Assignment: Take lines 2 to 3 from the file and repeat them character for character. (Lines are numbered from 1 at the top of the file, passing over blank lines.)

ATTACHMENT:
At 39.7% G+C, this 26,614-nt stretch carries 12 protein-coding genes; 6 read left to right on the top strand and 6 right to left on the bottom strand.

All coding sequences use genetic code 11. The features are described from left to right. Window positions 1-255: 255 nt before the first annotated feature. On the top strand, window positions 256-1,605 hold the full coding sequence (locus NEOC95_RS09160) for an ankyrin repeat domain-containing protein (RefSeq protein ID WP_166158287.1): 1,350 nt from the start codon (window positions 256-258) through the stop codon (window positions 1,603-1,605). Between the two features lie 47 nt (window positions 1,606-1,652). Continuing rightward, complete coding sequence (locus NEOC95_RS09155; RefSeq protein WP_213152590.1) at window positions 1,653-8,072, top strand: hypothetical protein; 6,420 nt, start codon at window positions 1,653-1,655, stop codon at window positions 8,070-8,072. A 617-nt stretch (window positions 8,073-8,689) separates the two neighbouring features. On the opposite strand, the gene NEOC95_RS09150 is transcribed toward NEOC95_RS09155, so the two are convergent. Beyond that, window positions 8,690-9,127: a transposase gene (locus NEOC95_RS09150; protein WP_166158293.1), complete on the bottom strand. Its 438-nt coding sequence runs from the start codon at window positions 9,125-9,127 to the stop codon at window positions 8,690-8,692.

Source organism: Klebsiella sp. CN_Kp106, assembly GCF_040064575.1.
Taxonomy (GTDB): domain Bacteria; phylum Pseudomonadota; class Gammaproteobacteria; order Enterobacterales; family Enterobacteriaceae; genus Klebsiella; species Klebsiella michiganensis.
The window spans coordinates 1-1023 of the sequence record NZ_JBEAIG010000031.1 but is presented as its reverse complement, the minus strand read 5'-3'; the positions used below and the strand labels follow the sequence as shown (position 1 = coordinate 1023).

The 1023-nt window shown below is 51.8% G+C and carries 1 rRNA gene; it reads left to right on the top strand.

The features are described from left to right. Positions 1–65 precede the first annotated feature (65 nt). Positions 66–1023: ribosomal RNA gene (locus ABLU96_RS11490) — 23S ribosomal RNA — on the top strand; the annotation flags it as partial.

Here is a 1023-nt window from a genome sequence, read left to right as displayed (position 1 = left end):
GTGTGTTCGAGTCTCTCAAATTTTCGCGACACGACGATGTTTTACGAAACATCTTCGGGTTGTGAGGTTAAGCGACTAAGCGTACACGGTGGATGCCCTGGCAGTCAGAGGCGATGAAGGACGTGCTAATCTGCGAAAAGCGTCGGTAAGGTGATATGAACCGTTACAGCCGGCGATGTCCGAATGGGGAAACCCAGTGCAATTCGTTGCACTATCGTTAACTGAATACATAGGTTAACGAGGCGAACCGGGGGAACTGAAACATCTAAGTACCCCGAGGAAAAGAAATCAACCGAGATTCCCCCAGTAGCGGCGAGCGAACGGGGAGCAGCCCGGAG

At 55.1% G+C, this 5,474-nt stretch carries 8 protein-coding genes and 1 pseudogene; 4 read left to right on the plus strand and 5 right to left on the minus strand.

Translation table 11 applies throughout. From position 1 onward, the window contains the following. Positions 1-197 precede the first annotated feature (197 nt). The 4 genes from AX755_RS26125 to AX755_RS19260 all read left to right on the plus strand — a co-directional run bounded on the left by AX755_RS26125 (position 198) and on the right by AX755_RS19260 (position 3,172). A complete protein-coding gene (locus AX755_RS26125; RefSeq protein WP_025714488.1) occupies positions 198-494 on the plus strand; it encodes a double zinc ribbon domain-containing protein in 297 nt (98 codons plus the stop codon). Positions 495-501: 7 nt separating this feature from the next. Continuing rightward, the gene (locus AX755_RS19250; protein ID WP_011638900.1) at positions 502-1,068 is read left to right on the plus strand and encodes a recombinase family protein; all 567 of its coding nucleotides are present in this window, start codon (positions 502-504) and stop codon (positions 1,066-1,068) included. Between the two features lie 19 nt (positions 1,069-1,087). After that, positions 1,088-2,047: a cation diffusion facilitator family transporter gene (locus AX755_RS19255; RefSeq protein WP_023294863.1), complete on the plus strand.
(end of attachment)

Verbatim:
All coding sequences use genetic code 11. The features are described from left to right. Window positions 1-255: 255 nt before the first annotated feature. On the top strand, window positions 256-1,605 hold the full coding sequence (locus NEOC95_RS09160) for an ankyrin repeat domain-containing protein (RefSeq protein ID WP_166158287.1): 1,350 nt from the start codon (window positions 256-258) through the stop codon (window positions 1,603-1,605). Between the two features lie 47 nt (window positions 1,606-1,652). Continuing rightward, complete coding sequence (locus NEOC95_RS09155; RefSeq protein WP_213152590.1) at window positions 1,653-8,072, top strand: hypothetical protein; 6,420 nt, start codon at window positions 1,653-1,655, stop codon at window positions 8,070-8,072. A 617-nt stretch (window positions 8,073-8,689) separates the two neighbouring features. On the opposite strand, the gene NEOC95_RS09150 is transcribed toward NEOC95_RS09155, so the two are convergent. Beyond that, window positions 8,690-9,127: a transposase gene (locus NEOC95_RS09150; protein WP_166158293.1), complete on the bottom strand. Its 438-nt coding sequence runs from the start codon at window positions 9,125-9,127 to the stop codon at window positions 8,690-8,692.

Source organism: Klebsiella sp. CN_Kp106, assembly GCF_040064575.1.